Scott Horsley

Scott Horsley is a White House correspondent for NPR News. He reports on the policy and politics of the Obama Administration, with a special emphasis on economic issues.

The 2012 campaign is the third presidential contest Horsley has covered for NPR. He previously reported on Senator John McCain's White House bid in 2008 and Senator John Kerry's campaign in 2004. Thanks to this experience, Horsley has become an expert in the motel shampoo offerings of various battleground states.

Horsley took up the White House beat after serving as a San Diego-based business correspondent for NPR where he covered fast food, gasoline prices, and the California electricity crunch of 2000. He reported from the Pentagon during the early phases of the wars in Iraq and Afghanistan.

Before joining NPR in 2001, Horsley was a reporter for member station KPBS-FM, where he received numerous honors, including a Public Radio News Directors' award for coverage of the California energy crisis.

Earlier in his career, Horsley worked as a reporter for WUSF-FM in Tampa, Florida, and as a news writer and reporter for commercial radio stations in Boston and Concord, New Hampshire. Horsley began his professional career as a production assistant for NPR's Morning Edition.

Horsley earned a bachelor's degree from Harvard University and an MBA from San Diego State University.

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2:23am

Fri May 31, 2013
It's All Politics

Obama Presses Congress On Student Loan Rates

Originally published on Fri May 31, 2013 10:25 am

President Obama, with Education Secretary Arne Duncan at his side, calls on Congress on June 21, 2012, to stop interest rates on student loans from doubling. He is going to make that appeal again Friday.
Susan Walsh AP

President Obama surrounded himself with college students at the White House on Friday and warned that the cost of student loans is about to go up.

Interest rates on government-backed college loans are set to double July 1 — unless Congress agrees on a fix before then. Obama has threatened to veto a House-passed bill that would let the cost of student loans go up and down with the market.

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4:29am

Wed May 29, 2013
Business

White House Economic Advisers To Leave

Originally published on Thu May 30, 2013 9:19 am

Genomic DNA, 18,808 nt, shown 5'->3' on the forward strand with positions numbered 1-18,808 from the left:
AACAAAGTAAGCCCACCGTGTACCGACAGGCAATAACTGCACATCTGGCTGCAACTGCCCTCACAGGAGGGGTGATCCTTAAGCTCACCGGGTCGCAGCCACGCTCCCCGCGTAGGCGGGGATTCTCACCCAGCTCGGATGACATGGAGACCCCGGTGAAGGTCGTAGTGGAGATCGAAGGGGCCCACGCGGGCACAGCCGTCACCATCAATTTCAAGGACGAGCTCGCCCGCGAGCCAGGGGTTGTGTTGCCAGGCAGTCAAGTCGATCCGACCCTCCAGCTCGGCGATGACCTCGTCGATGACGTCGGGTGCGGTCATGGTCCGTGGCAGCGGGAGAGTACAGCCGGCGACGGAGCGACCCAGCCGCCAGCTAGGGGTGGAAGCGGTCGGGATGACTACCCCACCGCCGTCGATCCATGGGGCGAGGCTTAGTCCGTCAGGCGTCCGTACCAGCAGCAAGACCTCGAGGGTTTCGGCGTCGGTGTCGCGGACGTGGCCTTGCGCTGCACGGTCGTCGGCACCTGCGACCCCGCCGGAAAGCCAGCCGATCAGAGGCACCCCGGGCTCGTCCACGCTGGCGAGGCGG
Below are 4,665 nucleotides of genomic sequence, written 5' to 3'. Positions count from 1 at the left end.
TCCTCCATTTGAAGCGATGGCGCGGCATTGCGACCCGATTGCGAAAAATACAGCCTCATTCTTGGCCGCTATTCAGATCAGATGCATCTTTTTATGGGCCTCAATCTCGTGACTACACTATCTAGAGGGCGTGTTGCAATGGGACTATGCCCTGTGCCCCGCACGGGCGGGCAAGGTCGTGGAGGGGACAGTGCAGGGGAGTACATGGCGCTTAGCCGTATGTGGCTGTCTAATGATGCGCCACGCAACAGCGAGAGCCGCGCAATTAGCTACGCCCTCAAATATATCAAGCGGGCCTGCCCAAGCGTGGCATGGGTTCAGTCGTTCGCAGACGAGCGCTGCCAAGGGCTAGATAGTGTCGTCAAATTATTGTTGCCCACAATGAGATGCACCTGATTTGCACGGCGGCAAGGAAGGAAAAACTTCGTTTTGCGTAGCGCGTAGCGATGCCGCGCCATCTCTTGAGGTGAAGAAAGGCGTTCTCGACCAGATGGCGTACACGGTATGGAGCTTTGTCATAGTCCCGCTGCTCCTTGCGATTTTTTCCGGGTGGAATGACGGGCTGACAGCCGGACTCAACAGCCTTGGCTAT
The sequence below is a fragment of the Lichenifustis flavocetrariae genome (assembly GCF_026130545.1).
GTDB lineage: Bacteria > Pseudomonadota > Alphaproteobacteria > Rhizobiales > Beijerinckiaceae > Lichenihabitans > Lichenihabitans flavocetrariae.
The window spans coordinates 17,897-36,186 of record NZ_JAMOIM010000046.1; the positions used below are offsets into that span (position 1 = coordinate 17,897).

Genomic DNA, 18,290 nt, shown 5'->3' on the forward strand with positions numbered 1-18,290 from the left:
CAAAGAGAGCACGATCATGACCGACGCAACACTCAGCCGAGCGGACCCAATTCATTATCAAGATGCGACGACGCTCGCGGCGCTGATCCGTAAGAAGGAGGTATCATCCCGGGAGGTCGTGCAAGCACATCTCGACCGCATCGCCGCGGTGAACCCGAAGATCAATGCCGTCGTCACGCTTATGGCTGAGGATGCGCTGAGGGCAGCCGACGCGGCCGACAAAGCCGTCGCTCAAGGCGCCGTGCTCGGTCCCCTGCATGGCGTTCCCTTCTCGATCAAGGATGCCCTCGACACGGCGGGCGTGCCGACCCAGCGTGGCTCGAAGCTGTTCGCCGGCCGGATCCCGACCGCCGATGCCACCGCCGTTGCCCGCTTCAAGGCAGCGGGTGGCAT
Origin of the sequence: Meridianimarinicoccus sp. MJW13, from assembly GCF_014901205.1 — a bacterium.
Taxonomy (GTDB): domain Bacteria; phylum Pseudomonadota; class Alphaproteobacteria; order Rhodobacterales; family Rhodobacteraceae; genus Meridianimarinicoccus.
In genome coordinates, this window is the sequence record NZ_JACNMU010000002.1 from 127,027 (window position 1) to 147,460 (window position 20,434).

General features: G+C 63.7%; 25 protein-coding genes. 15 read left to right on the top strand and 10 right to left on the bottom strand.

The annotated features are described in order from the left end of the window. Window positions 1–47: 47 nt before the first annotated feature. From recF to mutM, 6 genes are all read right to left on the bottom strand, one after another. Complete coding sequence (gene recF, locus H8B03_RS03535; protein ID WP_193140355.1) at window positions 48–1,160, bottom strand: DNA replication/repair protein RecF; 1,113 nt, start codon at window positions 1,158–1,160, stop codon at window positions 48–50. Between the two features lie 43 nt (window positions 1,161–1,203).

Transcript

RENEE MONTAGNE, HOST:

One of President Obama's top economic advisers is leaving the White House later this year, to return to his teaching job at Princeton. Since 2011, Alan Krueger has chaired the President's Council of Economic Advisers.

NPR's Scott Horsley takes this look back at his time in the White House.

SCOTT HORSLEY, BYLINE: One of Alan Krueger's tasks at the White House is deciphering the many different signals the economy sends, including the closely watched jobs report that typically comes out on the first Friday of the month.

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4:03am

Mon May 27, 2013
The Deadly Tornado In Moore, Okla.

Powerful Tornado Struck Moore, Okla., 1 Week Ago

President Obama toured the wreckage Sunday, promising federal help for the people of Moore during what's sure to be a long rebuilding process. The president's message was not overtly political. He did, however, take the opportunity to highlight the important role the government can play — and not just when disaster strikes.

4:52am

Tue May 21, 2013
Politics

Unclear Laws May Have Contributed to Tax-Exempt Controversy

Originally published on Tue May 21, 2013 10:13 am

Transcript

DAVID GREENE, HOST:

Let's turn to another story for now: The acting head of the IRS has resigned, but is still facing questions about the agency. Lawmakers continue their probe into the federal tax agency targeting Tea Party groups seeking tax exemption.

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4:57pm

Wed May 15, 2013
Politics

White House Addresses Benghazi Emails, IRS Audits

Originally published on Wed May 15, 2013 6:39 pm

Transcript

MELISSA BLOCK, BYLINE: This is ALL THINGS CONSIDERED from NPR News. I'm Melissa Block.

AUDIE CORNISH, BYLINE: And I'm Audie Cornish.

The Obama administration is doing some intensive damage control this evening. Tonight, the president announced that the acting commissioner of the IRS, Steven Miller, is being pushed out over heightened scrutiny given to Tea Party groups and other conservative organizations.

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